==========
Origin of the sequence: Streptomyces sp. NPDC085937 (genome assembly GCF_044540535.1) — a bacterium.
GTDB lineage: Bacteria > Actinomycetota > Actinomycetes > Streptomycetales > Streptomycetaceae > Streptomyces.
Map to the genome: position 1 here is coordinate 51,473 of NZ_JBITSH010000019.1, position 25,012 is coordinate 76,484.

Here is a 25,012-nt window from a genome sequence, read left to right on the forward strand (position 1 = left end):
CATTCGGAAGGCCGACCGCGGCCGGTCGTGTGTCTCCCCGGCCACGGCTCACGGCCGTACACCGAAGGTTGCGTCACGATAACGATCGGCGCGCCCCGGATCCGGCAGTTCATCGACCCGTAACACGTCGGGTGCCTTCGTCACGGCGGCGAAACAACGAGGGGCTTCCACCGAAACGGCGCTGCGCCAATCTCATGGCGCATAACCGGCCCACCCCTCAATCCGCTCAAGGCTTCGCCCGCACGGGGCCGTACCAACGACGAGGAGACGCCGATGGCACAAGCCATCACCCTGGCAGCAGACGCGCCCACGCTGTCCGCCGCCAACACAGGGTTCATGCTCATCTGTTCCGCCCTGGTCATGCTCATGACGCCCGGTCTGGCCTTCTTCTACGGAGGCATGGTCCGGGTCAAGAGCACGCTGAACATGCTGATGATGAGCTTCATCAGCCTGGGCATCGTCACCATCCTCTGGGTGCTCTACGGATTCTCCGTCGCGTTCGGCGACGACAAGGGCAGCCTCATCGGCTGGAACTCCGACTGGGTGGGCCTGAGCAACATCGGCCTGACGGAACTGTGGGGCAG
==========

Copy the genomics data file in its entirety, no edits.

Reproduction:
Origin of the sequence: Streptomyces sp. NPDC085937 (genome assembly GCF_044540535.1) — a bacterium.
GTDB lineage: Bacteria > Actinomycetota > Actinomycetes > Streptomycetales > Streptomycetaceae > Streptomyces.
Map to the genome: position 1 here is coordinate 51,473 of NZ_JBITSH010000019.1, position 25,012 is coordinate 76,484.

Here is a 25,012-nt window from a genome sequence, read left to right on the forward strand (position 1 = left end):
CATTCGGAAGGCCGACCGCGGCCGGTCGTGTGTCTCCCCGGCCACGGCTCACGGCCGTACACCGAAGGTTGCGTCACGATAACGATCGGCGCGCCCCGGATCCGGCAGTTCATCGACCCGTAACACGTCGGGTGCCTTCGTCACGGCGGCGAAACAACGAGGGGCTTCCACCGAAACGGCGCTGCGCCAATCTCATGGCGCATAACCGGCCCACCCCTCAATCCGCTCAAGGCTTCGCCCGCACGGGGCCGTACCAACGACGAGGAGACGCCGATGGCACAAGCCATCACCCTGGCAGCAGACGCGCCCACGCTGTCCGCCGCCAACACAGGGTTCATGCTCATCTGTTCCGCCCTGGTCATGCTCATGACGCCCGGTCTGGCCTTCTTCTACGGAGGCATGGTCCGGGTCAAGAGCACGCTGAACATGCTGATGATGAGCTTCATCAGCCTGGGCATCGTCACCATCCTCTGGGTGCTCTACGGATTCTCCGTCGCGTTCGGCGACGACAAGGGCAGCCTCATCGGCTGGAACTCCGACTGGGTGGGCCTGAGCAACATCGGCCTGACGGAACTGTGGGGCAG